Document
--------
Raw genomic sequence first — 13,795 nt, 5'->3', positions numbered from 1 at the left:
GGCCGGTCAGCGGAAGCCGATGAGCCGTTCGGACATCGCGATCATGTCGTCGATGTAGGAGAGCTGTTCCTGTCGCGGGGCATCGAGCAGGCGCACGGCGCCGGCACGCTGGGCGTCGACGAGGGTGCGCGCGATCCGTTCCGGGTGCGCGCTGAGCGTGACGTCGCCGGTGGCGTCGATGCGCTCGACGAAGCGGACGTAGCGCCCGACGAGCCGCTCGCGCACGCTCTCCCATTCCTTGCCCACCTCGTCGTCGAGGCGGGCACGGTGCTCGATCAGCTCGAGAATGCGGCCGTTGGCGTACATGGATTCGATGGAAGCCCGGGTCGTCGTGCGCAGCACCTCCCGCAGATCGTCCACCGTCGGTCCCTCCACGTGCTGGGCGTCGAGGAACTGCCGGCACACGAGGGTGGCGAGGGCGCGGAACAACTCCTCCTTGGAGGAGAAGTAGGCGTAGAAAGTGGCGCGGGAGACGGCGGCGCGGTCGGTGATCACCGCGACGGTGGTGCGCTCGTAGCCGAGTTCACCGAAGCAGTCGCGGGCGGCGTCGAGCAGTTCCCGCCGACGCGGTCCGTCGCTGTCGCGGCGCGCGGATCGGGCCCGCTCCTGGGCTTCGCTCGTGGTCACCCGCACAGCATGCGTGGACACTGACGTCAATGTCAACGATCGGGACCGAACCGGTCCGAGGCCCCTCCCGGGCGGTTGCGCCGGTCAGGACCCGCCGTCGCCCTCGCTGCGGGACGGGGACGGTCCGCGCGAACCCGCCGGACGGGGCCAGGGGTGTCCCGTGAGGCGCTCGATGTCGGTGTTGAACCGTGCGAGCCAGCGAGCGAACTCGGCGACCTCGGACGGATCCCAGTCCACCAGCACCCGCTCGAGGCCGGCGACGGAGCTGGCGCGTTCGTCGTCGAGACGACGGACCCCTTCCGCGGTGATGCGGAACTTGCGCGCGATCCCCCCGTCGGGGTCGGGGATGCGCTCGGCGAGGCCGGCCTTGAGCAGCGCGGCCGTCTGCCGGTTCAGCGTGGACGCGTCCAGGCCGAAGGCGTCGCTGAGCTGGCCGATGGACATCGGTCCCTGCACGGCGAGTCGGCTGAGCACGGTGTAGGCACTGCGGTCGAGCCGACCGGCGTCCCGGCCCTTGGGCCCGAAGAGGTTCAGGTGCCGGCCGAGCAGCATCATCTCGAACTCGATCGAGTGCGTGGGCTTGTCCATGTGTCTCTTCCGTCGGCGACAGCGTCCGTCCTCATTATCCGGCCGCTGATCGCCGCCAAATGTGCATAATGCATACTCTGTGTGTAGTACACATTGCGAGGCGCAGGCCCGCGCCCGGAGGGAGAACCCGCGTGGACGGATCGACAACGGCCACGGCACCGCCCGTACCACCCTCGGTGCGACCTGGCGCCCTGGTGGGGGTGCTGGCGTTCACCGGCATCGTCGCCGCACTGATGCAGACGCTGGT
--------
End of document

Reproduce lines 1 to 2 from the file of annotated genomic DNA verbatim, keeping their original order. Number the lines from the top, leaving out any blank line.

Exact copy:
Raw genomic sequence first — 13,795 nt, 5'->3', positions numbered from 1 at the left:
GGCCGGTCAGCGGAAGCCGATGAGCCGTTCGGACATCGCGATCATGTCGTCGATGTAGGAGAGCTGTTCCTGTCGCGGGGCATCGAGCAGGCGCACGGCGCCGGCACGCTGGGCGTCGACGAGGGTGCGCGCGATCCGTTCCGGGTGCGCGCTGAGCGTGACGTCGCCGGTGGCGTCGATGCGCTCGACGAAGCGGACGTAGCGCCCGACGAGCCGCTCGCGCACGCTCTCCCATTCCTTGCCCACCTCGTCGTCGAGGCGGGCACGGTGCTCGATCAGCTCGAGAATGCGGCCGTTGGCGTACATGGATTCGATGGAAGCCCGGGTCGTCGTGCGCAGCACCTCCCGCAGATCGTCCACCGTCGGTCCCTCCACGTGCTGGGCGTCGAGGAACTGCCGGCACACGAGGGTGGCGAGGGCGCGGAACAACTCCTCCTTGGAGGAGAAGTAGGCGTAGAAAGTGGCGCGGGAGACGGCGGCGCGGTCGGTGATCACCGCGACGGTGGTGCGCTCGTAGCCGAGTTCACCGAAGCAGTCGCGGGCGGCGTCGAGCAGTTCCCGCCGACGCGGTCCGTCGCTGTCGCGGCGCGCGGATCGGGCCCGCTCCTGGGCTTCGCTCGTGGTCACCCGCACAGCATGCGTGGACACTGACGTCAATGTCAACGATCGGGACCGAACCGGTCCGAGGCCCCTCCCGGGCGGTTGCGCCGGTCAGGACCCGCCGTCGCCCTCGCTGCGGGACGGGGACGGTCCGCGCGAACCCGCCGGACGGGGCCAGGGGTGTCCCGTGAGGCGCTCGATGTCGGTGTTGAACCGTGCGAGCCAGCGAGCGAACTCGGCGACCTCGGACGGATCCCAGTCCACCAGCACCCGCTCGAGGCCGGCGACGGAGCTGGCGCGTTCGTCGTCGAGACGACGGACCCCTTCCGCGGTGATGCGGAACTTGCGCGCGATCCCCCCGTCGGGGTCGGGGATGCGCTCGGCGAGGCCGGCCTTGAGCAGCGCGGCCGTCTGCCGGTTCAGCGTGGACGCGTCCAGGCCGAAGGCGTCGCTGAGCTGGCCGATGGACATCGGTCCCTGCACGGCGAGTCGGCTGAGCACGGTGTAGGCACTGCGGTCGAGCCGACCGGCGTCCCGGCCCTTGGGCCCGAAGAGGTTCAGGTGCCGGCCGAGCAGCATCATCTCGAACTCGATCGAGTGCGTGGGCTTGTCCATGTGTCTCTTCCGTCGGCGACAGCGTCCGTCCTCATTATCCGGCCGCTGATCGCCGCCAAATGTGCATAATGCATACTCTGTGTGTAGTACACATTGCGAGGCGCAGGCCCGCGCCCGGAGGGAGAACCCGCGTGGACGGATCGACAACGGCCACGGCACCGCCCGTACCACCCTCGGTGCGACCTGGCGCCCTGGTGGGGGTGCTGGCGTTCACCGGCATCGTCGCCGCACTGATGCAGACGCTGGT